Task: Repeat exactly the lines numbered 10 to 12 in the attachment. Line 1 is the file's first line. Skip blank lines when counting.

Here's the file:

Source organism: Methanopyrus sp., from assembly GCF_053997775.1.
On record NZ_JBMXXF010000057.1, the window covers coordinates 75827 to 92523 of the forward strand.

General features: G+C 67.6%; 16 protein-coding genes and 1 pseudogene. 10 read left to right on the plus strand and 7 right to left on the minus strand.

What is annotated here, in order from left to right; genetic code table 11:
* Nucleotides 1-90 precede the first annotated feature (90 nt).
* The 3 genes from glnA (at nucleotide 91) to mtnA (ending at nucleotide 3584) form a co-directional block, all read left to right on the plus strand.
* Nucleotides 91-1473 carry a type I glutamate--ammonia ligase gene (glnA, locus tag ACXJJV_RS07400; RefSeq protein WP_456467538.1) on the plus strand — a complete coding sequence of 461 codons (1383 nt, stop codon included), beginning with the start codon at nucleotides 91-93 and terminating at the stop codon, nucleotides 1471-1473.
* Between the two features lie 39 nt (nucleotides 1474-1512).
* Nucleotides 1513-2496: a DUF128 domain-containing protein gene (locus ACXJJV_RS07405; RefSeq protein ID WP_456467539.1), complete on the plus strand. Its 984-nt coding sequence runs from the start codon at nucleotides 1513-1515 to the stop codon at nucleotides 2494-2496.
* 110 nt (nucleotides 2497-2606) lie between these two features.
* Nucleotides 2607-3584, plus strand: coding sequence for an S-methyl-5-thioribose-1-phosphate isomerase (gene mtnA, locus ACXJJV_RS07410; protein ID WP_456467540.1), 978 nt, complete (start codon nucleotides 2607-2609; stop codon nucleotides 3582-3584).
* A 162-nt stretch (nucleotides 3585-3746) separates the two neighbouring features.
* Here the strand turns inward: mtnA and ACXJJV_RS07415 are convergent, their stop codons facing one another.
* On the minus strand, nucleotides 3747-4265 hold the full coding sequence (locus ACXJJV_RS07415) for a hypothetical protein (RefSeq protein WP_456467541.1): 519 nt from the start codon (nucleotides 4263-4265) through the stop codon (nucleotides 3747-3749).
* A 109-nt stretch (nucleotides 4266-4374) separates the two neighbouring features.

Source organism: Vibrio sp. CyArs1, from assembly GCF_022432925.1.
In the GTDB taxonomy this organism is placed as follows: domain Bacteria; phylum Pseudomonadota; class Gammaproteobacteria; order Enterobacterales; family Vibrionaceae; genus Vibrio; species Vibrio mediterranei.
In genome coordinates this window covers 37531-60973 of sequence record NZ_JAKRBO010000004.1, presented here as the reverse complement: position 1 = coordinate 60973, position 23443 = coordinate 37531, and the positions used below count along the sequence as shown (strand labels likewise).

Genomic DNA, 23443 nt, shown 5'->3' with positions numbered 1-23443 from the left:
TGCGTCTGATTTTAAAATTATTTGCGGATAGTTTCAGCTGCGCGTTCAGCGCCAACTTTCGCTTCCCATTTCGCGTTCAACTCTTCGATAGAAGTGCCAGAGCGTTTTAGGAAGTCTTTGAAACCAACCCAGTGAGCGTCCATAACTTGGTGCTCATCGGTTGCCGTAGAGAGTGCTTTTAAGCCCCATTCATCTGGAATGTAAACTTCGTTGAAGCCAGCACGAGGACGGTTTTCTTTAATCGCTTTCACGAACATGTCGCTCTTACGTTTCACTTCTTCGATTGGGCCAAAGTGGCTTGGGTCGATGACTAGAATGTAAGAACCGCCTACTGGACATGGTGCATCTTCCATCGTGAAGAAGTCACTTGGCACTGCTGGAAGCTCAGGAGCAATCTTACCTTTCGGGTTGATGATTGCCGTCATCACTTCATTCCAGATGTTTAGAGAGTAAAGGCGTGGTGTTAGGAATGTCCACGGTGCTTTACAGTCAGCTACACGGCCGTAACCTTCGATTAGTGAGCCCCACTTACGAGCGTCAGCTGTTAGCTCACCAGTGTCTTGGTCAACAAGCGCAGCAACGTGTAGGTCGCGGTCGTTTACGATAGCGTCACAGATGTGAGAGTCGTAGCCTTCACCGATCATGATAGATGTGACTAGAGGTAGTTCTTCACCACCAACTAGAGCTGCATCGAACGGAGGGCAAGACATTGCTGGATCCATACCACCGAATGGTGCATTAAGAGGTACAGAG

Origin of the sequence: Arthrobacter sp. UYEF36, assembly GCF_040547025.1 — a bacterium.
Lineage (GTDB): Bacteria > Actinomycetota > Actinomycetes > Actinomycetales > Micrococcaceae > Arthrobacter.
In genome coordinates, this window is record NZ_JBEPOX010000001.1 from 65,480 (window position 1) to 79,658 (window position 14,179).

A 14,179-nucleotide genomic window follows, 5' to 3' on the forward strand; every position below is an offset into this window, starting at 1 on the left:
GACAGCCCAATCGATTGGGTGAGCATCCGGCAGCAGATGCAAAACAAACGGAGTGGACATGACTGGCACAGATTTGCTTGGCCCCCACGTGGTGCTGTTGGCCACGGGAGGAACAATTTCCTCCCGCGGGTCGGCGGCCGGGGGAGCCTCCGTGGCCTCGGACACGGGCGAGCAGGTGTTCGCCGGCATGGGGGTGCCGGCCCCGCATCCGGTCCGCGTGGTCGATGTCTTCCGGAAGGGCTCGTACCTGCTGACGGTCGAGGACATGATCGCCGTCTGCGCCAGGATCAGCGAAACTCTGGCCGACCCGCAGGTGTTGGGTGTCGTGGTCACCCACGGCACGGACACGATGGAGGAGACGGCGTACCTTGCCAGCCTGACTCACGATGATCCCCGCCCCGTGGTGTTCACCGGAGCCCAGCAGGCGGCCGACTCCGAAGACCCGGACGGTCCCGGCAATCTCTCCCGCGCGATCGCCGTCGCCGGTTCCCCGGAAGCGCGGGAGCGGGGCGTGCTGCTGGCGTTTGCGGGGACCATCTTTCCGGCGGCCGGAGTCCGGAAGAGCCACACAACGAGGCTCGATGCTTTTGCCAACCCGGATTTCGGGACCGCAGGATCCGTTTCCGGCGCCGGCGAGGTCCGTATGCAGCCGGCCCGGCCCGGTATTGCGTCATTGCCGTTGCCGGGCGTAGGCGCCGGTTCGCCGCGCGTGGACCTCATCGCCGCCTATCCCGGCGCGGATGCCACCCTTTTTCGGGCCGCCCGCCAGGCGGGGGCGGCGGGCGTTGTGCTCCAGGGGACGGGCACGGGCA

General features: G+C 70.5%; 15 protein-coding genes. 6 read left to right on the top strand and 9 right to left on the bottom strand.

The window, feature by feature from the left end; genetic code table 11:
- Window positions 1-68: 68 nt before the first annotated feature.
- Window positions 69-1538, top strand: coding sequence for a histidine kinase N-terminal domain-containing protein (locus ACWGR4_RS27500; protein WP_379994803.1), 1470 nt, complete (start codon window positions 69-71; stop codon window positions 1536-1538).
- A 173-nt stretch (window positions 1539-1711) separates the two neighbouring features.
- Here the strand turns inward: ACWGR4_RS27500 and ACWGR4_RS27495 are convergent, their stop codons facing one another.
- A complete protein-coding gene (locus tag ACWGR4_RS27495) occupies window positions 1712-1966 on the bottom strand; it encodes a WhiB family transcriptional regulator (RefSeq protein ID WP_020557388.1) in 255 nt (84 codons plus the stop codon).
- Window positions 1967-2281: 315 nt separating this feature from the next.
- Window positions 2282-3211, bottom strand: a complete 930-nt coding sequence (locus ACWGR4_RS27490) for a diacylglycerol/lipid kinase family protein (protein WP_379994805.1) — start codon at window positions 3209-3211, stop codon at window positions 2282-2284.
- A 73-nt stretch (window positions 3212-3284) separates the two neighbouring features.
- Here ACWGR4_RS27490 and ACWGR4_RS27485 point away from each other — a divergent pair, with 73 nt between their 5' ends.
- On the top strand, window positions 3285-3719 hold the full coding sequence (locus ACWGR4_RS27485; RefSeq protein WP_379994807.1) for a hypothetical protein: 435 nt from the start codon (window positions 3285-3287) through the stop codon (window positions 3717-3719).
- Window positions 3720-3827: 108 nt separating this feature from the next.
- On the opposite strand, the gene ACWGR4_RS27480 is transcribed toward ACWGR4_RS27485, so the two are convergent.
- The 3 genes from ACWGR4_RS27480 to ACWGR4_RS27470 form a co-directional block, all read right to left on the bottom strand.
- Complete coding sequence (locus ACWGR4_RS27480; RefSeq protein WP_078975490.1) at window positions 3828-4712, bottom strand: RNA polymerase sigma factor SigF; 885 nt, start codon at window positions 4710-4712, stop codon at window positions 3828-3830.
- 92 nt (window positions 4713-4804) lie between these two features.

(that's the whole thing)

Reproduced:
* 110 nt (nucleotides 2497-2606) lie between these two features.
* Nucleotides 2607-3584, plus strand: coding sequence for an S-methyl-5-thioribose-1-phosphate isomerase (gene mtnA, locus ACXJJV_RS07410; protein ID WP_456467540.1), 978 nt, complete (start codon nucleotides 2607-2609; stop codon nucleotides 3582-3584).
* A 162-nt stretch (nucleotides 3585-3746) separates the two neighbouring features.